Links for Monday! Nothing special--just some interesting stuff.
Good idea: post less, chat more, for a better internet experience.
Interesting on “the demographic cliff” facing American higher ed. TLDR: it’s complicated. And many effects are going to be very local. I’d also say the rise of a global market for American higher ed is a compensation, so long as we do not screw this up with nativism and bellicose chest-thumping. Which, tbh, we’re always very prone to do.
This is a helpful little bit of philosophy on the “Covid jerk."
A fascinating idea: the dangers of "escalation aversion."
This: Fukuyama’s always been more right than his critics. He’s wrong in interesting ways, but he’s far more right than the twitterati wish him to be, and far more thoughtful than them, as well. His recognition that liberal political orders exist to host illiberal moral communities is right—and that, in a way, liberal political orders require illiberal moral communities.
The question is, can liberal political orders stay, as it were, political not metaphysical? That’s the real question here. Can liberal political orders interact with the thicker lived realities of its citizens so that, across generations, those members have the kind of energies that liberalism simultaneously requires and works to constrain?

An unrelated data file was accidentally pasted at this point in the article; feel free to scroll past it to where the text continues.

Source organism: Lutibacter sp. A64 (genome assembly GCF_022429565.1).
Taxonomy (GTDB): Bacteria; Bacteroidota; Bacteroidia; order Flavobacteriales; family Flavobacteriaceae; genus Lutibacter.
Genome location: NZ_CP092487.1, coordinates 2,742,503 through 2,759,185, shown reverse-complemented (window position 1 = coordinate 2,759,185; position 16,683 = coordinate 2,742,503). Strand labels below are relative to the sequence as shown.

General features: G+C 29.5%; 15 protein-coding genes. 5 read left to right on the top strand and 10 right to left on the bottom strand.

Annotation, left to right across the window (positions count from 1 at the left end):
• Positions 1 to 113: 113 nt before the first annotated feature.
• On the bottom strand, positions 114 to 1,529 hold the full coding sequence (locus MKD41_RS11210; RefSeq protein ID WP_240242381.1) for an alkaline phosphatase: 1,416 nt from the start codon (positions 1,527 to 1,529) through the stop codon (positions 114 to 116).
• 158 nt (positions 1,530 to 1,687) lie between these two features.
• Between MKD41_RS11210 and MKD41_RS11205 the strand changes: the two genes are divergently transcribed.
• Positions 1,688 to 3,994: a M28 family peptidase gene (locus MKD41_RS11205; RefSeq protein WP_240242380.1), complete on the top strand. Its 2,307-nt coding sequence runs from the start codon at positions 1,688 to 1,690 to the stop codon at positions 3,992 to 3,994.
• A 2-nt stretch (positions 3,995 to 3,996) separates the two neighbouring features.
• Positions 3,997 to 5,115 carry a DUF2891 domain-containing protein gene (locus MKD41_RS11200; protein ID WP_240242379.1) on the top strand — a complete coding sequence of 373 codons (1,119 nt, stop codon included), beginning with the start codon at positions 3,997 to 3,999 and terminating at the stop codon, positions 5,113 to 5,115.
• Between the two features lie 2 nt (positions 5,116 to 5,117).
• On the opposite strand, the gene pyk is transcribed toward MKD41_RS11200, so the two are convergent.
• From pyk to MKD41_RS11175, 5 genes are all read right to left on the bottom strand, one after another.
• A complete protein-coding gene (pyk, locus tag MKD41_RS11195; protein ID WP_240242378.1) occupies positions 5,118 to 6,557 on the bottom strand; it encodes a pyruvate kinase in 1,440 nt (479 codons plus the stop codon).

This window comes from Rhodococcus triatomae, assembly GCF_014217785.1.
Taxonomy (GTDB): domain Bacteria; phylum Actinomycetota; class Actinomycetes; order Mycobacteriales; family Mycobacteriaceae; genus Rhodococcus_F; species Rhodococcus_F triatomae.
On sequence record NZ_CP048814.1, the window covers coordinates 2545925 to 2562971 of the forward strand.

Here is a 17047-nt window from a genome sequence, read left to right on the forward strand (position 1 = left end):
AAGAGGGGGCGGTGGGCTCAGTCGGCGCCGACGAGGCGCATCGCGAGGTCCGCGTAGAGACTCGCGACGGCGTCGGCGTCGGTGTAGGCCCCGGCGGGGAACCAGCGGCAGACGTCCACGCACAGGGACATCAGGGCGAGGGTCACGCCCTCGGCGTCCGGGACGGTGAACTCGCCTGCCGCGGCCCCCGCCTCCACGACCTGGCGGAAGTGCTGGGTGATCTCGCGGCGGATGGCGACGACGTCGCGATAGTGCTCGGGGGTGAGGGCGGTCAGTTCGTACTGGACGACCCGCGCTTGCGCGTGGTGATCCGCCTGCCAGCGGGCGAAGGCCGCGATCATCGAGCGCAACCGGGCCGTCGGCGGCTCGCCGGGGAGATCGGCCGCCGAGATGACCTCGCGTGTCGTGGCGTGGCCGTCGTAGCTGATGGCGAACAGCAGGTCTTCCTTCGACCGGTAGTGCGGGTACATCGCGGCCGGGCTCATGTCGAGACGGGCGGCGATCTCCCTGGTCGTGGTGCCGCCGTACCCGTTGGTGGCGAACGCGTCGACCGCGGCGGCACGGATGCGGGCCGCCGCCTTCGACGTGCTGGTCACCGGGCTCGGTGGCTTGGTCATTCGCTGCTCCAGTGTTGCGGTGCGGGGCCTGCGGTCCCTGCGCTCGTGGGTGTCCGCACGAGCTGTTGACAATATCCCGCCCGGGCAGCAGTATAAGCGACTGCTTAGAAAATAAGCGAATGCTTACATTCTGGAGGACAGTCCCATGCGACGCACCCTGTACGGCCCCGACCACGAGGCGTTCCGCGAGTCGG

Then again, the fundamental appeal of liberalism in the modern age has always been Mrs. Thatcher’s argument: there is no alternative. We may blanch at that—I do—and we may contest the way that Thatchers of the world draw the borders of what is “acceptable” liberalism, but the smugness that it suggests has as its generative impulse a recognition that the various alternatives have all failed.
Interesting piece on how the struggle over racial, religious, and ethnic equality and recognition is playing in Europe, especially among an older generation of intellectuals who are voluble in declaiming trends they gather under “wokeness” and “cancel culture”. Mostly about France and the UK; I wonder about other places, like Spain and Italy and Germany, and east of there as well.
I’ve come to really respect and listen to Helen Thompson from the podcast she ran with David Runciman, Talking Politics. In this piece, from January, she offered a sobering picture of what’s going on in the EU after Merkel. Short story? Nada. I think it would be interesting to reconsider this now.
“There is a Europe of the mind: of Beethoven, summer holidays and the smell of coffee. Then there is Europe as it actually functions today — the Europe of Mario Draghi. A creature of the EU, understand him and you understand how to make friends in Brussels; how to win the most important battles; and how to be, among 27 countries, really European. But, above all, understand Draghi and you understand how power works in the EU. He has built a technocratic Europe and risen to its heights.”
Good picture of Mario Draghi.
Interesting piece gathering some background on the “secular surge” and what is happening at present—a couple of polls from last summer seemed to point in different directions, this discusses them.